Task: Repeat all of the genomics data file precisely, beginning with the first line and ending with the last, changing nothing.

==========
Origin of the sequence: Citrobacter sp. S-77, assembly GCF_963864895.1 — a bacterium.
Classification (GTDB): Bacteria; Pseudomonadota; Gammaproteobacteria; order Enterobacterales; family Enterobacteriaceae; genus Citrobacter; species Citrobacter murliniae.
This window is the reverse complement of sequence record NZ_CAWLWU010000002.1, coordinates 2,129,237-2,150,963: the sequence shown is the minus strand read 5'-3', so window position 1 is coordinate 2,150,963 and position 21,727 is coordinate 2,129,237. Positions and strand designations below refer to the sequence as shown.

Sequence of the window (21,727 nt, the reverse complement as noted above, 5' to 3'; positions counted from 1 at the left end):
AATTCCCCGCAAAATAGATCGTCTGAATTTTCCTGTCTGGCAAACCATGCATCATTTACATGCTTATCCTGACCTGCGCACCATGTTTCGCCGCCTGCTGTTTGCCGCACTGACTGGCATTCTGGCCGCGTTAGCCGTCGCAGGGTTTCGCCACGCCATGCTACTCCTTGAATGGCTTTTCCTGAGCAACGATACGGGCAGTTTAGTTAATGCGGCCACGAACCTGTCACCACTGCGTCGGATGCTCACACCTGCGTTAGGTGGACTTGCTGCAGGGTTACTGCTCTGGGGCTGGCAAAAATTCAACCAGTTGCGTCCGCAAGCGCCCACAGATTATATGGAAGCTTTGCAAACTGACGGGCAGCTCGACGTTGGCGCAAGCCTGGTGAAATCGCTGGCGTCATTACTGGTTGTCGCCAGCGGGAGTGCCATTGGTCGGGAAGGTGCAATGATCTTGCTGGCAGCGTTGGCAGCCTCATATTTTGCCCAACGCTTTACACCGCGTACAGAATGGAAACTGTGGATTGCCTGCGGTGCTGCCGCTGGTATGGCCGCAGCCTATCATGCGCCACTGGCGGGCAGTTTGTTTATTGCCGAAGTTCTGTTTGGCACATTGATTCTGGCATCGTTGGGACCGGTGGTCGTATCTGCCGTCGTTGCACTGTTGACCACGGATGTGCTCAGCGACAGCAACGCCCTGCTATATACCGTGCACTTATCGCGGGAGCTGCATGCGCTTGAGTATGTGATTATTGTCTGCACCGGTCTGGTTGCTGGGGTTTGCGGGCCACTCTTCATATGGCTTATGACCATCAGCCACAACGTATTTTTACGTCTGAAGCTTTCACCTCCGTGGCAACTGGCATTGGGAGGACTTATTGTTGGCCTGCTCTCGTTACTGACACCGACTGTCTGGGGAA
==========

Origin of the sequence: Citrobacter sp. S-77, assembly GCF_963864895.1 — a bacterium.
Classification (GTDB): Bacteria; Pseudomonadota; Gammaproteobacteria; order Enterobacterales; family Enterobacteriaceae; genus Citrobacter; species Citrobacter murliniae.
This window is the reverse complement of sequence record NZ_CAWLWU010000002.1, coordinates 2,129,237-2,150,963: the sequence shown is the minus strand read 5'-3', so window position 1 is coordinate 2,150,963 and position 21,727 is coordinate 2,129,237. Positions and strand designations below refer to the sequence as shown.

Sequence of the window (21,727 nt, the reverse complement as noted above, 5' to 3'; positions counted from 1 at the left end):
AATTCCCCGCAAAATAGATCGTCTGAATTTTCCTGTCTGGCAAACCATGCATCATTTACATGCTTATCCTGACCTGCGCACCATGTTTCGCCGCCTGCTGTTTGCCGCACTGACTGGCATTCTGGCCGCGTTAGCCGTCGCAGGGTTTCGCCACGCCATGCTACTCCTTGAATGGCTTTTCCTGAGCAACGATACGGGCAGTTTAGTTAATGCGGCCACGAACCTGTCACCACTGCGTCGGATGCTCACACCTGCGTTAGGTGGACTTGCTGCAGGGTTACTGCTCTGGGGCTGGCAAAAATTCAACCAGTTGCGTCCGCAAGCGCCCACAGATTATATGGAAGCTTTGCAAACTGACGGGCAGCTCGACGTTGGCGCAAGCCTGGTGAAATCGCTGGCGTCATTACTGGTTGTCGCCAGCGGGAGTGCCATTGGTCGGGAAGGTGCAATGATCTTGCTGGCAGCGTTGGCAGCCTCATATTTTGCCCAACGCTTTACACCGCGTACAGAATGGAAACTGTGGATTGCCTGCGGTGCTGCCGCTGGTATGGCCGCAGCCTATCATGCGCCACTGGCGGGCAGTTTGTTTATTGCCGAAGTTCTGTTTGGCACATTGATTCTGGCATCGTTGGGACCGGTGGTCGTATCTGCCGTCGTTGCACTGTTGACCACGGATGTGCTCAGCGACAGCAACGCCCTGCTATATACCGTGCACTTATCGCGGGAGCTGCATGCGCTTGAGTATGTGATTATTGTCTGCACCGGTCTGGTTGCTGGGGTTTGCGGGCCACTCTTCATATGGCTTATGACCATCAGCCACAACGTATTTTTACGTCTGAAGCTTTCACCTCCGTGGCAACTGGCATTGGGAGGACTTATTGTTGGCCTGCTCTCGTTACTGACACCGACTGTCTGGGGAA